Monday, March 31, 2008

The Problem with Political Sermons

Last week I did a half-dozen or so radio talk shows, a couple of them back to back. Under those circumstances, the specifics of any one conversation tend to get lost; it all becomes one big blur. But a comment by one caller---three of the shows were call-ins---stuck in my mind. The show was "Across the Nation with Bob Dunning" on Sirius Satellite's The Catholic Channel, and we had been talking about about partisanship in the church.

The caller brought up an excellent point. A homily (or a sermon), he said, involves one-way communication. There's no chance for dialogue, no time for discussion, no opportunity for disagreement. The pastor says what the pastor says, and that's it. The caller suggested that if churches encouraged conversation on political matters in a give-and-take, hear-all-sides format separate from worship services, politics in the church wouldn't be nearly so offensive.

I'd love to hear your opinion on this. Agree? Disagree? Could you see this working in your own church, synagogue, or other house of worship?

(Cross-posted on We the Purple.)

Friday, March 28, 2008

Most Creative Author Web Site Ever

Wish I'd done this.

Kudos to Miranda July. (If I had her name, I'd be more creative too.)

Wednesday, March 26, 2008

Live on the Michael Medved Show


I'll have the opportunity to talk about independent voters, and the independent voter movement, on the Michael Medved radio show tomorrow, Thursday, March 27, at 4 p.m. Eastern. The show, which airs on the Salem Radio Network, is heard on 200 or so stations nationwide and reaches a potential audience of 3.5 million listeners. To find out if it airs in your area, and on which station you can listen to it, go to the web site's station finder and click on your state.

For those of you unfamiliar with Michael, he was a well-known movie critic (co-hosting "Sneak Previews" with Jeffrey Lyons) and author before he became a well-known conservative talk-show host and commentator. (He pretty much stunned everyone when he converted from being a liberal to---some would say---an ultra conservative in the late '70s or early '80s, as I recall.) For those of you with long memories, he's also the guy who gave us the book What Really Happened to the Class of '65? and the subsequent TV show.

Regardless of what you think of his politics, Michael is a terrific and insightful interviewer. He's fair, and he always has interesting guests. (Pray that I'll keep that streak going for him!) This interview will provide me with a great opportunity to get the word out about independent activists and how we can impact the political system. I'm psyched!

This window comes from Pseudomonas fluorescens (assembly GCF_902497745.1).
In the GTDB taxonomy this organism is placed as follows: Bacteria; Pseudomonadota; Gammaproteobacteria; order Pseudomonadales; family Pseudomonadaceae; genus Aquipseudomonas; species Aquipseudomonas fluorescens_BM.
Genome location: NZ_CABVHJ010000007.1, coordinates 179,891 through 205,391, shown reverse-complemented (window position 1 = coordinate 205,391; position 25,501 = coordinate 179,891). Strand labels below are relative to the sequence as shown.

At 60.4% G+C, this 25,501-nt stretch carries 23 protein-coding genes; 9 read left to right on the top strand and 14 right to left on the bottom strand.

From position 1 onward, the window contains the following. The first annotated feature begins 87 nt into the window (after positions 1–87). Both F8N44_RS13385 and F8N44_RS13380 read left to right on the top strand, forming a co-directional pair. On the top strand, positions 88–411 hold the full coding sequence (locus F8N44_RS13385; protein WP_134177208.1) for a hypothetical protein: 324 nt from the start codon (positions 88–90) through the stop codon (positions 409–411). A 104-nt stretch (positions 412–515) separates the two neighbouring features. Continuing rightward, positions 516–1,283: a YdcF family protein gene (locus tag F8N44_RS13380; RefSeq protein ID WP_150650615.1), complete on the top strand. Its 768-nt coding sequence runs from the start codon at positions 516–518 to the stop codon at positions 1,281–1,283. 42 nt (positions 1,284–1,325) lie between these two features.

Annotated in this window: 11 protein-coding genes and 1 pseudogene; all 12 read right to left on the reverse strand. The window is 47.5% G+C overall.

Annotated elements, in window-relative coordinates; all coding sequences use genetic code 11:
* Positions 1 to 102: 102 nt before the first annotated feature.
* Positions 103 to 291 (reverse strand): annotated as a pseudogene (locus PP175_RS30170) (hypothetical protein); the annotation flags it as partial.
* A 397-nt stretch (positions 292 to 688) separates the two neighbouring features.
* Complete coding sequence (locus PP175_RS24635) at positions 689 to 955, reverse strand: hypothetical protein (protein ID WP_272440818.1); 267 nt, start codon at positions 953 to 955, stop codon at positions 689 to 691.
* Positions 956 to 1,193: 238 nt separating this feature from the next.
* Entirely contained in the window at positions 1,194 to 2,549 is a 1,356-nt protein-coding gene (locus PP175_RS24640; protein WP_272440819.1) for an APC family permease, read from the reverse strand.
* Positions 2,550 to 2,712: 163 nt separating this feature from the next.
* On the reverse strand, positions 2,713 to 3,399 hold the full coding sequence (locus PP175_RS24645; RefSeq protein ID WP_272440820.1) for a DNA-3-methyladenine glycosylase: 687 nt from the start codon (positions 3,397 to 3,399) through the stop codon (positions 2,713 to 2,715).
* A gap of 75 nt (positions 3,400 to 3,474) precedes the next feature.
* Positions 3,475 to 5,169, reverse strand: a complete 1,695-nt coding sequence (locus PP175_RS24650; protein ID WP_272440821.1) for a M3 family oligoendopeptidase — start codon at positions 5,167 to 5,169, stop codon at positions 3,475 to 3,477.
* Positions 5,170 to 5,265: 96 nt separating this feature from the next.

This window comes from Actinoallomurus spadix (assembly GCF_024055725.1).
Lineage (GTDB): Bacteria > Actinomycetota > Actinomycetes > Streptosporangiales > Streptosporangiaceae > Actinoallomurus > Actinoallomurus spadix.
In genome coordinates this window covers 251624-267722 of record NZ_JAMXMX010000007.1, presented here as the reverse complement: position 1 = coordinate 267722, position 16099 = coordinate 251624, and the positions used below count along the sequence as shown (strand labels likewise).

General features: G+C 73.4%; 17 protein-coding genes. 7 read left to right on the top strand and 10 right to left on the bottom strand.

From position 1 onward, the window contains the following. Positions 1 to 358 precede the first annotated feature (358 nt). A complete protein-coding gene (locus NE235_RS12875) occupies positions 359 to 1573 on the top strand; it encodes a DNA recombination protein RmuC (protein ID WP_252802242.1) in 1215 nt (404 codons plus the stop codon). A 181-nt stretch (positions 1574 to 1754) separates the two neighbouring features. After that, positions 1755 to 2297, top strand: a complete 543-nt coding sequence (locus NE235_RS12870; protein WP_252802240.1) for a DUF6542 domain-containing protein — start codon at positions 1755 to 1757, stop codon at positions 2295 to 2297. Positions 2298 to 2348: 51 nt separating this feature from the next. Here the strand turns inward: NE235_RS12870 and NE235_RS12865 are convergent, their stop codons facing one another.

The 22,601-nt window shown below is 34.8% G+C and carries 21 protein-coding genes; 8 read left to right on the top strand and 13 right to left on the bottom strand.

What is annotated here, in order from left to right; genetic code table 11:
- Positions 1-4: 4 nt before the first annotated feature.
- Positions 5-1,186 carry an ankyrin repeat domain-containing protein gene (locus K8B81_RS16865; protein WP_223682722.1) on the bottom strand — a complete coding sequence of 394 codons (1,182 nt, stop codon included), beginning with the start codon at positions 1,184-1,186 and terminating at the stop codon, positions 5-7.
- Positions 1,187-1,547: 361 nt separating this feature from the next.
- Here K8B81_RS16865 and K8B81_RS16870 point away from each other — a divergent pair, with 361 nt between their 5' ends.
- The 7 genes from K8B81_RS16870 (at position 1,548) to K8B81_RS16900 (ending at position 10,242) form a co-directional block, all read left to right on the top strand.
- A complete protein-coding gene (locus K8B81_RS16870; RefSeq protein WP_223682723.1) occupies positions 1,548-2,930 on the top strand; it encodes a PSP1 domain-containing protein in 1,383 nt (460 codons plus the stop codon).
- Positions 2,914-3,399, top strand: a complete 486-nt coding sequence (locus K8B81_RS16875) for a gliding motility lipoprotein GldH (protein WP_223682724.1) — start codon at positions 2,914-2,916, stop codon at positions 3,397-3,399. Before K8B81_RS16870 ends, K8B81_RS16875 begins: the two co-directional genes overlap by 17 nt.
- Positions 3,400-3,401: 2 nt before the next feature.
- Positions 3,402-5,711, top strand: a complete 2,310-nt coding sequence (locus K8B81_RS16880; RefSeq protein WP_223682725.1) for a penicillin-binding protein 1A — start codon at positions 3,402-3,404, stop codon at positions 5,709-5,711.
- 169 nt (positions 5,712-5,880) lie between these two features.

(Cross-posted on We the Purple.)

Friday, March 14, 2008

Barack Obama and His Pastor

Aside from the obvious, something about this whole Barack Obama-Jeremiah Wright situation has been troubling me. Before I could get my act and my thoughts together to blog about it, I came across a related post by Diana Butler Bass on the God's Politics blog on Beliefnet. As always, Diana said it much better than I ever could. "Putting Rev. Wright's Preaching in Perspective" is worth reading in its entirety.

Wednesday, March 12, 2008

We the Purple Web Site Goes Live

Tyndale House has created an ├╝ber-cool web site for We the Purple: Faith, Politics and the Independent Voter, and it's now up and running. The site features bonus content, an excerpt from the book, a poll on the presidential election, and an opportunity to sign up for my monthly newsletter on issues of concern to independent voters.

The site's URL is www.wethepurpleonline.com. I hope you'll bookmark it and visit from time to time. I'll be adding new content in the coming weeks.

Cross-posted on We the Purple.

Tuesday, March 11, 2008

"We the Purple" Has Released!

Having a book published has often been compared with giving birth to a baby. I've done both, and I can assure you that the analogy holds up. The last few months for me have been like the final trimester of my second pregnancy: I felt like I've been waddling through my days, wondering why on earth I got myself in this condition once again. Sure, the conception was fun and all that, and the first two trimesters were characterized by a flurry of activity, much like the nesting instinct that kicks in right about that time.

And then reality sets in. You start to feel like the elephant that you look like, and there are days when you totally believe that this is, in fact, a permanent situation. And during the worst part of labor, the pain is so intense that you're in denial that you really will get a baby out of the deal.

Today I officially gave birth to We the Purple: Faith, Politics and the Independent Voter, even though it officially released last week, because today is the day that I actually held a copy in my hands. And I have to tell you that after writing 20-plus books, this one felt incredibly good. It's clothbound, and the designers at Tyndale House pulled out all the stops to make this a classy book. Yes, I'm one proud, writing mama. 

Here's a link to the Amazon page for We the Purple:

http://tinyurl.com/35a3r7

Ignore Amazon's note about the book being out of stock. They should have it by now. If you buy We the Purple and like it, please post a review on Amazon and tell your friends about the book. I'm on a mission to clear up many of the misconceptions out there about independents, and I'd appreciate your help. And let me know what you think of it, okay?

Cross-posted on We the Purple.